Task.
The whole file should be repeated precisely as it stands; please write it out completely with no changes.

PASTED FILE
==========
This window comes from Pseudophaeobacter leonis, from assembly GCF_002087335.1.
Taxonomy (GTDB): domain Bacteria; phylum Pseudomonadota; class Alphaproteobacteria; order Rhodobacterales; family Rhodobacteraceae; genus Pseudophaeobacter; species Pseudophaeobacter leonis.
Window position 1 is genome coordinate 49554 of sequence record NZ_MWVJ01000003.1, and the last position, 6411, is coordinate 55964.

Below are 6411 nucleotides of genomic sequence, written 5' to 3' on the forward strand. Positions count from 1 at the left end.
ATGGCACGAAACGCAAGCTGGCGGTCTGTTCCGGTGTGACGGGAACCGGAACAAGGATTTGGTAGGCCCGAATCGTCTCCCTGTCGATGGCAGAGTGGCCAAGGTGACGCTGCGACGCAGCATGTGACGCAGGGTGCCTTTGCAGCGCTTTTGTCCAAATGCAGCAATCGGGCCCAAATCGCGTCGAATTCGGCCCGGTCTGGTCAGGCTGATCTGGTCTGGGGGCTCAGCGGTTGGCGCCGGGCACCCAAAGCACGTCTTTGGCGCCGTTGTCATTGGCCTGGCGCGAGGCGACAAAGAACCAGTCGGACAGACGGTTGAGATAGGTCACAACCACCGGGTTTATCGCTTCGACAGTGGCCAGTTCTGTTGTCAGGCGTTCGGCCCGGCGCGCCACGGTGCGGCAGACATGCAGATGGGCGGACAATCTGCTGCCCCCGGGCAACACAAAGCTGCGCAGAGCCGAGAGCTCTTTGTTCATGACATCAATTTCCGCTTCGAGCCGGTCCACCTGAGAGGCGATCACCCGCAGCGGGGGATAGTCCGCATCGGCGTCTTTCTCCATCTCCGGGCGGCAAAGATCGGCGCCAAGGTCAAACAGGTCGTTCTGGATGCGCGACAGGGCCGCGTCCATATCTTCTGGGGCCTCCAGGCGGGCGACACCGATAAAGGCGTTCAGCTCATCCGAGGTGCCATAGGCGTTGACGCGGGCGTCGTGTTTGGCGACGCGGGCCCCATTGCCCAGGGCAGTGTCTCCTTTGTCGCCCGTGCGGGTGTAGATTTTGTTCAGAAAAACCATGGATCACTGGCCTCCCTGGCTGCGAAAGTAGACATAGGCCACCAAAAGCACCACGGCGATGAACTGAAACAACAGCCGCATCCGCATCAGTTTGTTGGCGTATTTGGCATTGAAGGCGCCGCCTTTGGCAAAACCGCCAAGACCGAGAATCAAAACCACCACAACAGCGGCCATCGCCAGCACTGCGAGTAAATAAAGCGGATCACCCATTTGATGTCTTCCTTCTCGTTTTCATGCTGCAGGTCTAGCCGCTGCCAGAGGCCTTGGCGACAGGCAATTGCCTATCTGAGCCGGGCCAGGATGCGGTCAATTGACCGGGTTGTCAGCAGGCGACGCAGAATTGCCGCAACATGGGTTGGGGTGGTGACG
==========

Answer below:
This window comes from Pseudophaeobacter leonis, from assembly GCF_002087335.1.
Taxonomy (GTDB): domain Bacteria; phylum Pseudomonadota; class Alphaproteobacteria; order Rhodobacterales; family Rhodobacteraceae; genus Pseudophaeobacter; species Pseudophaeobacter leonis.
Window position 1 is genome coordinate 49554 of sequence record NZ_MWVJ01000003.1, and the last position, 6411, is coordinate 55964.

Below are 6411 nucleotides of genomic sequence, written 5' to 3' on the forward strand. Positions count from 1 at the left end.
ATGGCACGAAACGCAAGCTGGCGGTCTGTTCCGGTGTGACGGGAACCGGAACAAGGATTTGGTAGGCCCGAATCGTCTCCCTGTCGATGGCAGAGTGGCCAAGGTGACGCTGCGACGCAGCATGTGACGCAGGGTGCCTTTGCAGCGCTTTTGTCCAAATGCAGCAATCGGGCCCAAATCGCGTCGAATTCGGCCCGGTCTGGTCAGGCTGATCTGGTCTGGGGGCTCAGCGGTTGGCGCCGGGCACCCAAAGCACGTCTTTGGCGCCGTTGTCATTGGCCTGGCGCGAGGCGACAAAGAACCAGTCGGACAGACGGTTGAGATAGGTCACAACCACCGGGTTTATCGCTTCGACAGTGGCCAGTTCTGTTGTCAGGCGTTCGGCCCGGCGCGCCACGGTGCGGCAGACATGCAGATGGGCGGACAATCTGCTGCCCCCGGGCAACACAAAGCTGCGCAGAGCCGAGAGCTCTTTGTTCATGACATCAATTTCCGCTTCGAGCCGGTCCACCTGAGAGGCGATCACCCGCAGCGGGGGATAGTCCGCATCGGCGTCTTTCTCCATCTCCGGGCGGCAAAGATCGGCGCCAAGGTCAAACAGGTCGTTCTGGATGCGCGACAGGGCCGCGTCCATATCTTCTGGGGCCTCCAGGCGGGCGACACCGATAAAGGCGTTCAGCTCATCCGAGGTGCCATAGGCGTTGACGCGGGCGTCGTGTTTGGCGACGCGGGCCCCATTGCCCAGGGCAGTGTCTCCTTTGTCGCCCGTGCGGGTGTAGATTTTGTTCAGAAAAACCATGGATCACTGGCCTCCCTGGCTGCGAAAGTAGACATAGGCCACCAAAAGCACCACGGCGATGAACTGAAACAACAGCCGCATCCGCATCAGTTTGTTGGCGTATTTGGCATTGAAGGCGCCGCCTTTGGCAAAACCGCCAAGACCGAGAATCAAAACCACCACAACAGCGGCCATCGCCAGCACTGCGAGTAAATAAAGCGGATCACCCATTTGATGTCTTCCTTCTCGTTTTCATGCTGCAGGTCTAGCCGCTGCCAGAGGCCTTGGCGACAGGCAATTGCCTATCTGAGCCGGGCCAGGATGCGGTCAATTGACCGGGTTGTCAGCAGGCGACGCAGAATTGCCGCAACATGGGTTGGGGTGGTGACG